Fast forward nearly two years, and I was in the middle of my semester abroad in Caceres, Spain.  I’d resigned to myself that W.M., unfortunately, wanted to remain friends, nothing more.  Then I received the email.  The week before Valentine’s Day, I receive an email from him stating that he had landed an internship in Madrid – an easy train ride away – did I want to meet up?  Did I!

In the end, we spent a fun weekend in Madrid hanging out.  He booked me a hostel near wherever he was living.  We spent Saturday hanging out, eventually ending up at the Hard Rock Cafe and a beautiful park nearby.  We talked for hours.  Too good to be true, right?  Right.  When he walked me back to the hostel and didn’t even so much as kiss me goodnight, I wept.

In 2004, I returned to Mexico and ASB as a site leader myself.  Now a senior, I juggled interviewing for full-time positions in Texas with classwork along with all of my extracurricular responsibilities, including ASB.  As a result, I had to fly into Mexico City on my own and take a bus to Puebla to meet up with the rest of the group.  I don’t remember exactly how it happened, but W.M. got ahold of me once again.  Would I like to meet up for dinner in Puebla one evening?  He happened to be working in Mexico City at the time.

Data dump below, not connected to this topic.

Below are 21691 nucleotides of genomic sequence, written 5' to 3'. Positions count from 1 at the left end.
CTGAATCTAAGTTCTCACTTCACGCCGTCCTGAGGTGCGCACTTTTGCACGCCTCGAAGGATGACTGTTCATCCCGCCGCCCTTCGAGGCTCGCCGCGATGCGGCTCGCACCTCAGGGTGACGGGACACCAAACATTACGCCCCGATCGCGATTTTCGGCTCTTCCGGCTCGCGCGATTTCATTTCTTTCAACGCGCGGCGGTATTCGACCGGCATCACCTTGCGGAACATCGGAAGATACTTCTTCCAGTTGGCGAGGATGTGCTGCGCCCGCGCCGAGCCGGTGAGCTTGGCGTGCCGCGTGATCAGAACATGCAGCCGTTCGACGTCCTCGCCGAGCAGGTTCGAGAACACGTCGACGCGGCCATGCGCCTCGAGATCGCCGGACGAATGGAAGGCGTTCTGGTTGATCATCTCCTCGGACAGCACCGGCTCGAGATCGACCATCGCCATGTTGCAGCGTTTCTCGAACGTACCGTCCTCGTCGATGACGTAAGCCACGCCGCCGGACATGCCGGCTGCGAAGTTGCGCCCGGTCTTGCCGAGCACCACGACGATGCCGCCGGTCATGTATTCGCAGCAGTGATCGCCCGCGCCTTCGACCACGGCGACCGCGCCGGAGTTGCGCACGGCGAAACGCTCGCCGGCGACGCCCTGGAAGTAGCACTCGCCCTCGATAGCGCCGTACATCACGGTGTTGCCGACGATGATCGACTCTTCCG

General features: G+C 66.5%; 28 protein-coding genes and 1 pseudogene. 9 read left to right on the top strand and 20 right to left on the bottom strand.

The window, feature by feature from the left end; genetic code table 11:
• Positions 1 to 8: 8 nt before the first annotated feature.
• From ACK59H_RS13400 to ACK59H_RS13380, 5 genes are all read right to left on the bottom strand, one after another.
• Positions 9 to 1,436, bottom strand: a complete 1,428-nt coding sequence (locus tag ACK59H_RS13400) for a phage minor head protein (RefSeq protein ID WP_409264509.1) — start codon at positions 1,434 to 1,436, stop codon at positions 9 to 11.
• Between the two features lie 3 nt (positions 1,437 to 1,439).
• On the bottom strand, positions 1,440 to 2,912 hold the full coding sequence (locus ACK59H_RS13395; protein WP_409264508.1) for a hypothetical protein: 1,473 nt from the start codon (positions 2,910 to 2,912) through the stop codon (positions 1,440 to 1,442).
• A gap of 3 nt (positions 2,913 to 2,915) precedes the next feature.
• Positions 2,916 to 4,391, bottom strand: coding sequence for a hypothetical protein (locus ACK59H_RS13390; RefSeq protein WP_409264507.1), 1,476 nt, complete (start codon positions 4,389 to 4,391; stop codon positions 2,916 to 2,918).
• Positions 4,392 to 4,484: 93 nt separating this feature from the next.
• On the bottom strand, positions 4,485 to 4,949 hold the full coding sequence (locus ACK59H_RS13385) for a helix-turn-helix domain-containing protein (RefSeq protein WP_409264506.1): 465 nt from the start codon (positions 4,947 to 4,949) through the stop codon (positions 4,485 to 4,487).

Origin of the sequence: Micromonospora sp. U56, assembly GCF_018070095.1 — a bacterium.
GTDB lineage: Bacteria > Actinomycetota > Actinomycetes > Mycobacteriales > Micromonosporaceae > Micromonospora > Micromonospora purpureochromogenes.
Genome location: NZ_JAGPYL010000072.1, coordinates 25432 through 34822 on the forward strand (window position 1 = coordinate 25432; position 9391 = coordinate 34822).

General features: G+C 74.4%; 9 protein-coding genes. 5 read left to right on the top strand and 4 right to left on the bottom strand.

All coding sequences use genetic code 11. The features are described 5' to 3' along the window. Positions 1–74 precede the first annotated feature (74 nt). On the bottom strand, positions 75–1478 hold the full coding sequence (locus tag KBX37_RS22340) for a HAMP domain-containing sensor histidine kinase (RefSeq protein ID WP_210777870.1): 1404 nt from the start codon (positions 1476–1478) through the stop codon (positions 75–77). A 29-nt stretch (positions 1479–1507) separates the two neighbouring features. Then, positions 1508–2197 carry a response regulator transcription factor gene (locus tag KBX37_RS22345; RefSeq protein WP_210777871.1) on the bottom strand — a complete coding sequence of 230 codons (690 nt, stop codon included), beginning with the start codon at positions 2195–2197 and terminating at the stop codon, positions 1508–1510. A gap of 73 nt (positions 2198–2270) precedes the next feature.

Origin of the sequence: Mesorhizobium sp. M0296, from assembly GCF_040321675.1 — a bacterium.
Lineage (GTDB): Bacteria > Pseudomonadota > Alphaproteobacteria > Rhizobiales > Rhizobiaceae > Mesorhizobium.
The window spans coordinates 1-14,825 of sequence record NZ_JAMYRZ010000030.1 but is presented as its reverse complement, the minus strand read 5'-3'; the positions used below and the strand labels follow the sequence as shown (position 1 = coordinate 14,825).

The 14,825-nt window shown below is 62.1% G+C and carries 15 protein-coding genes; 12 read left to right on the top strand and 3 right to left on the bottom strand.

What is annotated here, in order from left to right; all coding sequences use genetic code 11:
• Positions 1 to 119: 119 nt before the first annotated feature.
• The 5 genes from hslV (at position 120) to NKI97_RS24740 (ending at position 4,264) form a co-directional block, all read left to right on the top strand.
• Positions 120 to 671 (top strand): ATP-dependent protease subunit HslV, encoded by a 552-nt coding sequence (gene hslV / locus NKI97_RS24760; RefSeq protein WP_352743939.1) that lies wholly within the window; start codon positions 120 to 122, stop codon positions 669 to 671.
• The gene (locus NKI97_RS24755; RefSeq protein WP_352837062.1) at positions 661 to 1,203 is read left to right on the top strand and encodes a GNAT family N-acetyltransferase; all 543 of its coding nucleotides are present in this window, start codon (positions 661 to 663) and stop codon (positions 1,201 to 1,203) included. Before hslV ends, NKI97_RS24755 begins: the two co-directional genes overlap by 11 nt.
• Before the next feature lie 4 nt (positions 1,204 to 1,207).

Beyond confused, I, of course, said yes.  I had no idea what to expect.  Why would this man take a bus at least two hours each way just to spend the evening with me?  He knew no one else in the group and the plan was just for the two of us to meet up.  We were friends, but seriously, what else was going on here?

I met him in the zocalo, or town square, and we quickly found an outdoor table at a local restaurant.  In my mind, the only thing better than Mexican food is authentic Mexican food.  The cuisine in Puebla tops them all.  Pollo en salsa mole anyone?

After watching the sunset over an incredible authentic Mexican dinner, a little red wine, and the ever present great conversation, W.M. and I somehow found our way into the Mexican equivalent of a dive bar.  Now, I am not much of a drinker, but I love the atmosphere in dive bars from time to time.  This one happened to be perfect.